People have always had different reasons for traveling. Some want to relax on a beach, others prefer snapping photos at museums and landmarks, and there’s even a subset of people whose sole vacation aim seems to be scaring themselves senseless (why else would someone voluntarily go scuba diving with great white sharks?). Lately, however, the travel industry has begun catering to a new type of clientele: the cannabis tourist.
Cannabis tourism may be a relatively new travel trend, but people have predicted its rise for years. The logic is simple — cannabis is fun, and vacations are fun, so why not combine the two? There’s also an economic element at play, with cannabis cafes and legal dispensaries promising to draw thousands of curious tourists (and their overstuffed wallets). As the example of Amsterdam shows, having a cannabis-friendly reputation can do wonders for a local government’s bottom line.
In the U.S., states that have legalized cannabis are already reaping the rewards of this burgeoning new industry. For example, Colorado’s cannabis tourism industry attracted over six million tourists in 2016 alone. Since then, the array of offerings has expanded at a startling pace — today, visitors can indulge in cannabis-infused massage studios, take a cannabis yoga class, or dine out at gourmet cannabis restaurants.
Building on the success of these early endeavours, a rapidly growing group of cannabis entrepreneurs are now dreaming of bigger and better (and more lucrative) things. One of their most intriguing new ideas is the cannabis retreat — a gathering of like-minded enthusiasts who gather to enjoy their favorite activities (such as horseback riding, meditation, or even martial arts) and, at the same time, sample generous amounts of the local herbage.
Like most retreat vacations, these are often not tied to a particular time or place. Rather, they offer more “bespoke” itineraries that include rotating locations, accommodations, and activities. This can make them a bit more challenging to track down — unfortunately, it’s not quite as simple as going to your favorite travel website and clicking “Reserve,” though sites like Bud and Breakfast do provide an interesting selection of cannabis-friendly lodgings — but the good news is that the list of options is growing longer by the day, and there’s something to fit every taste (and budget).
While the federal legalization of cannabis is looking more and more likely by the day, there are still a limited number of domestic locations from which to choose when you’re planning your next cannabis retreat. Many states are considering their own legalization policies for the near future, but for now, your options are limited to states that have already legalized recreational cannabis, such as Colorado, California, or Oregon. Luckily, these places also happen to offer some of the most breathtaking scenery in the country.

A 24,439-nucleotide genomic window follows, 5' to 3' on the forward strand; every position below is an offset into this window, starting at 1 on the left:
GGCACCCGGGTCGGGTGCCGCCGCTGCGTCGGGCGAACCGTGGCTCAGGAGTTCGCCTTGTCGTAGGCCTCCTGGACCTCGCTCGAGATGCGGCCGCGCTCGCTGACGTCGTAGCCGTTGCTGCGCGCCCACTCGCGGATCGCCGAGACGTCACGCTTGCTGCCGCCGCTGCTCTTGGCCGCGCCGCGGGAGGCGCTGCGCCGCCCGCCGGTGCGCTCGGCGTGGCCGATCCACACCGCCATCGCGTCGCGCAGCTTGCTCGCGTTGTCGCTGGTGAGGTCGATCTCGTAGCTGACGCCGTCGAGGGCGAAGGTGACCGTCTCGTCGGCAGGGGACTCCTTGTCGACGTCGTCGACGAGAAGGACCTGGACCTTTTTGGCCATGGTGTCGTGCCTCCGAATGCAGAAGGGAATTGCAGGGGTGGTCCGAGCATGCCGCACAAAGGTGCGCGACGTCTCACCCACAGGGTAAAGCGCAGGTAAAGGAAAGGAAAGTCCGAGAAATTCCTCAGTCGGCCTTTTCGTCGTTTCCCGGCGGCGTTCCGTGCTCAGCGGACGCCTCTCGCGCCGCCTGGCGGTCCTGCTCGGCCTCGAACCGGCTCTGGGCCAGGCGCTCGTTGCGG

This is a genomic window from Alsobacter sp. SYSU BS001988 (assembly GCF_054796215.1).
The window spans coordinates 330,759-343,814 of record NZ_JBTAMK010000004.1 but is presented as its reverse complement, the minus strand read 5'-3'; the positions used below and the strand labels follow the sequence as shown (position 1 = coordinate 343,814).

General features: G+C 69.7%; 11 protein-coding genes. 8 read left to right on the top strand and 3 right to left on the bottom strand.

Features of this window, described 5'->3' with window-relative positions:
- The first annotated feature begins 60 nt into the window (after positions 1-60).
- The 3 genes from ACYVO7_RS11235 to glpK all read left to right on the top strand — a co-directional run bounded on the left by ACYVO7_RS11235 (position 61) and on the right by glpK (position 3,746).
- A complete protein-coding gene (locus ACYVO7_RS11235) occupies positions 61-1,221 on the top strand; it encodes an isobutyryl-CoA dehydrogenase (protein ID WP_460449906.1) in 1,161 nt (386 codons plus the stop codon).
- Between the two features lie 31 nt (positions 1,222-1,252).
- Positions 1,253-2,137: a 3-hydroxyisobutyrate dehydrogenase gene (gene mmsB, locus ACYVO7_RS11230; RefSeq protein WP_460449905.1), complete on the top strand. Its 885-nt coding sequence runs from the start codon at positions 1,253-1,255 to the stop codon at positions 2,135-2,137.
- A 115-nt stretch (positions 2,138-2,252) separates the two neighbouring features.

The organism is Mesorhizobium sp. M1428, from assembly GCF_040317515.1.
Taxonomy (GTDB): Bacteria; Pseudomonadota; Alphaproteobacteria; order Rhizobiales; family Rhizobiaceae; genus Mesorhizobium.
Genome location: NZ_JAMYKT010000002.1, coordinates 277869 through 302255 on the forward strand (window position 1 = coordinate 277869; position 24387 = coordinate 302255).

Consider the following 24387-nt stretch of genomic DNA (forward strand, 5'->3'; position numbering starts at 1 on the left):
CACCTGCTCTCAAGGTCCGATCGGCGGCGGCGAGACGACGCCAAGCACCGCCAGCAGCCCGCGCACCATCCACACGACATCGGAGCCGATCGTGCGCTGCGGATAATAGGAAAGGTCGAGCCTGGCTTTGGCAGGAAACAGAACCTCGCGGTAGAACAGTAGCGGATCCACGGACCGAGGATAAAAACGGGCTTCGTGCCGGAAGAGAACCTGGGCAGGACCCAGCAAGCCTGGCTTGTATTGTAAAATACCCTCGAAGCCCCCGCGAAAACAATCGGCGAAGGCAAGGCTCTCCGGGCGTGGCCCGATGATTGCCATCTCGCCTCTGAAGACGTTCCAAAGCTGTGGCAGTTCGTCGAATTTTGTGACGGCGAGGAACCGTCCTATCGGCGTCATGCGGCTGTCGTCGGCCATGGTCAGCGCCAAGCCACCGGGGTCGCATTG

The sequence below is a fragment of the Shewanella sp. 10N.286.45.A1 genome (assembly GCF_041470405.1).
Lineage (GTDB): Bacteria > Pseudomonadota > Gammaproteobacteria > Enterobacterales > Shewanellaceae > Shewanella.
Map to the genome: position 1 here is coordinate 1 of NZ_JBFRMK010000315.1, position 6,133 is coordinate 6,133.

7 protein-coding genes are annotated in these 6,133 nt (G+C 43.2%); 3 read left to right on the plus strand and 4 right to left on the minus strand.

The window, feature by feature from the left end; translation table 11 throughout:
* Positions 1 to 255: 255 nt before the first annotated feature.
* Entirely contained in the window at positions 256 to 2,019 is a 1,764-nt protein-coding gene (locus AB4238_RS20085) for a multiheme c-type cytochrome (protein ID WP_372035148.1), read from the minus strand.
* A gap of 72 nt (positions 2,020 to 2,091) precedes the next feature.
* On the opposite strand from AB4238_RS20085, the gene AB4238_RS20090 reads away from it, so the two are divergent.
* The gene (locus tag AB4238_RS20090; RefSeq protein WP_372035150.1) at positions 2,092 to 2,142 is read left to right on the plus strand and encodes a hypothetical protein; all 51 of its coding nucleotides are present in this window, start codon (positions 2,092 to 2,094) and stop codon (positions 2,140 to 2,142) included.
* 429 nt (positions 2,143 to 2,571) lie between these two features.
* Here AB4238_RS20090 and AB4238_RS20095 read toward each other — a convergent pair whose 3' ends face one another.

If you’re setting your sights abroad, you could also take advantage of the growing number of countries with legal cannabis such as Canada (a well known trailblazer for legalization in the Western world) or Jamaica (perhaps the country most synonymous with the plant, though its actual history is a bit more complicated than meets the eye).
Once you’ve settled on your destination, the next step is choosing what you actually want to do. If you’re interested in a cannabis yoga retreat , for example, you might decide on an option like 420 Yoga Retreats, the brainchild of yoga teacher Darrin “Yogi D” Zeer, who offers multiple retreats per year for beginners, advanced practitioners, and couples. Some of these include a “goodie bag” of cannabis edibles, CBD products, and other surprises.
On the other hand, if you’d rather spend more of your time eating than stretching, you might be more intrigued by something like Colorado Cannabis Tours. They offer a wide range of packages that include lodging at cannabis-friendly hotels, plus cannabis-infused cooking classes or gastronomic adventures. If all the calories are starting to add up, you can also try your hand at skiing or whitewater rafting.
Other cannabis retreats promise a more spiritual experience, such as the ones offered by CannaBliss Retreats. These all-inclusive programs claim to cultivate “conscious communities” inspired by mutual love of the cannabis plant and the insights that its use can bring.
Speaking of communities, women-only retreats like Ganjasana’s “Wild Magic” or “Goddess Gathering” are also becoming increasingly common. Blending yoga, bodywork, forest bathing, sacred chanting, and plant-based medicine, they might sound a bit New Age-y, but they can also be an excellent way to meet people with similar interests in a safe and accepting space.
As you can see, there’s certainly no shortage of options when it comes to choosing the perfect cannabis retreat for your needs and preferences. And as the plant becomes increasingly accepted around the country — and the world — the list is likely to grow longer still.